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Landlords and agents forced to know the law to avoid costly litigation

 

Article date:  22/03/2010

One of the West Midlands' leading property lawyers is urging landlords and agents to understand their legal responsibilities better to remain on the right side of the law and to avoid costly litigation.

Nyree Applegarth, a property litigation specialist at Higgs & Sons, says that a recent High Court decision on tenancy deposit schemes is providing some much needed clarification on the obligations of landlords.

"Since 6 April 2007, it has been a legal requirement that any deposit paid be placed in one of three Government approved Tenancy Deposit Schemes," says Nyree.  "This is the case for all shorthold tenancies except if the rent exceeds £25,000 per annum.

"All competent letting agents should know the procedure inside out, as too should landlords who are managing properties without help from an agent. However, the legislation presents a plethora of potential traps for someone less well versed in the vagaries of the Housing Act 2004."

There have been many cases involving the interpretation of the Act but the recent decision in Draycott v Hannells Lettings Ltd provides a sound indication of how the Court will deal with tenancy deposit issues.

Nyree said: "The dispute in the Draycott case arose because the letting agents had taken a deposit from a tenant, but failed to lodge it with one of the approved schemes, within 14 days of receipt. The deposit was registered with the Deposit Protection Scheme but not for some two and a half months after it was paid.

"The tenant therefore issued proceedings claiming that the letting agents were in breach of the requirement to lodge the deposit within 14 days and sought compensation equal to three times the amount of the deposit. The agents sought to defend the claim on the basis that any proceedings had to be brought against the landlord, not the agents, and that the claim had no merit, since by the time the proceedings had been issued, the deposit had been properly protected."

In the first case the judge dismissed both arguments and ordered that compensation be paid to the tenant. However in an appeal at the High Court, it was decided that the judge had been too harsh on the agents.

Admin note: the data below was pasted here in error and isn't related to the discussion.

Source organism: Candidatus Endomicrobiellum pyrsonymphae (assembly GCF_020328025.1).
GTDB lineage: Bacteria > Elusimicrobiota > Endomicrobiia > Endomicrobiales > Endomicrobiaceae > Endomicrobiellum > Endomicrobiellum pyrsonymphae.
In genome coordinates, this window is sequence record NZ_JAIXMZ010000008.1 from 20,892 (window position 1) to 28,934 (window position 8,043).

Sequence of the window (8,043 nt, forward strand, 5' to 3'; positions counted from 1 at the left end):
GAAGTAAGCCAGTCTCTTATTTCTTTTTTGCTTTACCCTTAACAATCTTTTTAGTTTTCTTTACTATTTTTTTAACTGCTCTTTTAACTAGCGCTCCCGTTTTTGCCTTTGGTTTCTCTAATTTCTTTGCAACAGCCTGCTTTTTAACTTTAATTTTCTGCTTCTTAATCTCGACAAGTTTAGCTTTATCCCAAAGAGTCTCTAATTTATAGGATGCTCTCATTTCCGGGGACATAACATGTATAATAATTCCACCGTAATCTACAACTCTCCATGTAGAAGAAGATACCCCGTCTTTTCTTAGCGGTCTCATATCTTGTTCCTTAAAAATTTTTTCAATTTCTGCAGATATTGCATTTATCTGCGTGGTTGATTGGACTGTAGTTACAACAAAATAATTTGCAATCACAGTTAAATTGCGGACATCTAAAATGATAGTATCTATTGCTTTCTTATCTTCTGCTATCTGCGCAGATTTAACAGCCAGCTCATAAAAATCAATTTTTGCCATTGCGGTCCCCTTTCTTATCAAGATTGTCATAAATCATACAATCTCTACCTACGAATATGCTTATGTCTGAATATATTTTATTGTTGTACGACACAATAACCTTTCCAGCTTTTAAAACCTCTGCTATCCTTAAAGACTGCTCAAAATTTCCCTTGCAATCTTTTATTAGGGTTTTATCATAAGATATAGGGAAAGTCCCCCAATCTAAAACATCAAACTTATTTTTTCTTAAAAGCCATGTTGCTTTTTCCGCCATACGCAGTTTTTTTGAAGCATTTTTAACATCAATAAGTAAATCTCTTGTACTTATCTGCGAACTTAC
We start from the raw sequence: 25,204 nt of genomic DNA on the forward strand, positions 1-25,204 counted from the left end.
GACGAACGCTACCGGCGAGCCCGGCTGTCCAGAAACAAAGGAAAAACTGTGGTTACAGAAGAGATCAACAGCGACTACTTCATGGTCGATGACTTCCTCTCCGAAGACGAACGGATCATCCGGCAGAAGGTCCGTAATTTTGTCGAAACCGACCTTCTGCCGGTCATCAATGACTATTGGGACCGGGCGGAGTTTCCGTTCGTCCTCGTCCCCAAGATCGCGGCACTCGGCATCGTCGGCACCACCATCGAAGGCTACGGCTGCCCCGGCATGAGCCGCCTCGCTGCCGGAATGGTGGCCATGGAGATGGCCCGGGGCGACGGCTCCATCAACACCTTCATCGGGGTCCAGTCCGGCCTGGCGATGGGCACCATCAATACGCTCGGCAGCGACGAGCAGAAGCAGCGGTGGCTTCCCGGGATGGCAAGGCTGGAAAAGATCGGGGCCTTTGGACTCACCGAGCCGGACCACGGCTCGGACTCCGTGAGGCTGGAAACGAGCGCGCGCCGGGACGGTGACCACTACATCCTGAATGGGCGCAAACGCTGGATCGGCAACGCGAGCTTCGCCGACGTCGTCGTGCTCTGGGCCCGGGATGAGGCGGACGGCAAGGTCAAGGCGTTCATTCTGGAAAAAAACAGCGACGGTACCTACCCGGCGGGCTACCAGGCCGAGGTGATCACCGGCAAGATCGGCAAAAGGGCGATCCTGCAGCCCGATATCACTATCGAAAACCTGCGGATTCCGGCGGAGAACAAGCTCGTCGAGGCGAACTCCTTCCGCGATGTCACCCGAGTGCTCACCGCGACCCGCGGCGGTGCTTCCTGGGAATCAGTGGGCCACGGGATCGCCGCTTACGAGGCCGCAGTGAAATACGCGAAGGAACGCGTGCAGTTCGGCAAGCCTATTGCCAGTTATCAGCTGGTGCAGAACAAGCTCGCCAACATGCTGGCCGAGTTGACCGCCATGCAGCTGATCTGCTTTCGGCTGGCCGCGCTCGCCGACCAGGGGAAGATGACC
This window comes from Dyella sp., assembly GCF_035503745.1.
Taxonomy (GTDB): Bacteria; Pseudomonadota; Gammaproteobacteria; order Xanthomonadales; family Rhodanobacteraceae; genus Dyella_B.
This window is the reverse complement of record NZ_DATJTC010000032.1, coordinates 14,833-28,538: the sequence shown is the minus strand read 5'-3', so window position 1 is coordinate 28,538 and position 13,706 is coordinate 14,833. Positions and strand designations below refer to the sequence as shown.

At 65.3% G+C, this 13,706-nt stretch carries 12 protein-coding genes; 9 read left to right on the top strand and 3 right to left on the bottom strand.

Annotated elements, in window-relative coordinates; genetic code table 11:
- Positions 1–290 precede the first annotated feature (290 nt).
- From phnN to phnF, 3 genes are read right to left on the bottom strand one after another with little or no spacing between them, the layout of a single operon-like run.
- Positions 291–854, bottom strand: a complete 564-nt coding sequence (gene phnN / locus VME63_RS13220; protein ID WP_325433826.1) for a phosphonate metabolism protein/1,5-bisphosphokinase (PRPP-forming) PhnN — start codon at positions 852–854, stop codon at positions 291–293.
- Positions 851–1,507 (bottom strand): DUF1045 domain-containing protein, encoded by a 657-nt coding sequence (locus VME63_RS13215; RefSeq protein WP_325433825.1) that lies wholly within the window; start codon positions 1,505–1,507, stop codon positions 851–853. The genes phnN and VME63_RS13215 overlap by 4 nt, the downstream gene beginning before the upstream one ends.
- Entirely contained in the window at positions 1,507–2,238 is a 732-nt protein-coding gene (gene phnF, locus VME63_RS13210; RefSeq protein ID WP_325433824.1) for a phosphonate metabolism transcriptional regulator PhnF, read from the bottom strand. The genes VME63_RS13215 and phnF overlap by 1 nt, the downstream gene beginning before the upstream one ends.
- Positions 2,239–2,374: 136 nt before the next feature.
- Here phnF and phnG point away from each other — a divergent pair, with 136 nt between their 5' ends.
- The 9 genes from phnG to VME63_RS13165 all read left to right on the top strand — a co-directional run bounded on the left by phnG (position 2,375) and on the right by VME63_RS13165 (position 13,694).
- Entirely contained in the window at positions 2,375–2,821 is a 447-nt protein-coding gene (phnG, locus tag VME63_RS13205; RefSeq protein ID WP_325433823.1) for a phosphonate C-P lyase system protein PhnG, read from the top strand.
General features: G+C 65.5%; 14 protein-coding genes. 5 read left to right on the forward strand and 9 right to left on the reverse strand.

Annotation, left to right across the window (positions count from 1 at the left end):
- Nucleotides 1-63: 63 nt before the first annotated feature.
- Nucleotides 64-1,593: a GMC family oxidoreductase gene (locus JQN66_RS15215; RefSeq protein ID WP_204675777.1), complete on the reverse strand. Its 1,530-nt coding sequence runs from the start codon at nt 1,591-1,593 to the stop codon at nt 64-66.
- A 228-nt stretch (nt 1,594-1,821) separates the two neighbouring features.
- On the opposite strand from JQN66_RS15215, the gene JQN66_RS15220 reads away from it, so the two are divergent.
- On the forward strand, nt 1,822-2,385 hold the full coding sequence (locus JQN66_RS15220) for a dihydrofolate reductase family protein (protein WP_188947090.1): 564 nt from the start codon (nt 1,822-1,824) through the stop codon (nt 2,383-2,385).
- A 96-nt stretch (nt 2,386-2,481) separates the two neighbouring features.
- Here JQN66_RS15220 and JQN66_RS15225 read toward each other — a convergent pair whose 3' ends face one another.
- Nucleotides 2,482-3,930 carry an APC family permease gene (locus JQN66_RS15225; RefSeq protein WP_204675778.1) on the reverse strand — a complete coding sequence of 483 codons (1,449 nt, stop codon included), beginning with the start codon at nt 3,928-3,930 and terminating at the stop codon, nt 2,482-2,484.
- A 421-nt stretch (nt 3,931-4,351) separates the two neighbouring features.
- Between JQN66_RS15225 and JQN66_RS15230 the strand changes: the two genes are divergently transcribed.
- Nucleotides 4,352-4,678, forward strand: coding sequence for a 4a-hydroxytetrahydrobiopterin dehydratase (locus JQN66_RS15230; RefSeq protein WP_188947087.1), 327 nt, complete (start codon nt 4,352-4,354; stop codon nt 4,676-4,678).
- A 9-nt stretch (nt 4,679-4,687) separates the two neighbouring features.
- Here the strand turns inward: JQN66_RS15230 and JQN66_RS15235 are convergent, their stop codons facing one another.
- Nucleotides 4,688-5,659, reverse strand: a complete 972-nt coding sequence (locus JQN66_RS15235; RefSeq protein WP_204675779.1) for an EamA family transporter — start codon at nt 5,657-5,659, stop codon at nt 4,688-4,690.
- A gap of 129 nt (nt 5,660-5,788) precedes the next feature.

Nyree said: "Landlords and agents needs to act fast, as where deposits are not registered until after proceedings had been started, there is nothing in this decision to prevent another judge from wielding the full force of the legislation as occurred in the Da Costa v Pinter case in April 2009.

"Here the tenancy agreement provided for a monthly rent of £1,950 but also stated 'Payment required in advance of £4,200'. The agents' invoice described £2,250 of this sum as a deposit, and at the end of the tenancy the tenants asked for it back. As it was not forthcoming they issued county court proceedings for its return and also claimed the fine of three times the deposit sum. The deposit was then protected, after the issue of proceedings. The Judge accepted that the sum paid was a deposit and awarded the claimants the deposit money and the fine of £6,750."

There have been suggestions, following on from the Harvey v Bamforth case, that a landlord is 'safe' so long as he protects the deposit before any court hearing. This is still likely to hold true, but in line with decision in the Draycott case, the Court is also willing to look at the requirements of each scheme, before concluding that the sanctions of section 214 of the Act automatically apply.

Nyree concludes: "All three of these cases tell landlords and agents one thing - whatever the outcome of court cases, it's better to stay on the right side of the law to avoid costly litigation in what is a complex area of law."

Higgs & Sons is headquartered at prestigious new offices in Brierley Hill's Waterfront where 170 of its 180-strong team are based. The firm has recently been nominated for Best Law Firm (16 partners and over) in the Birmingham Law Society Awards. 

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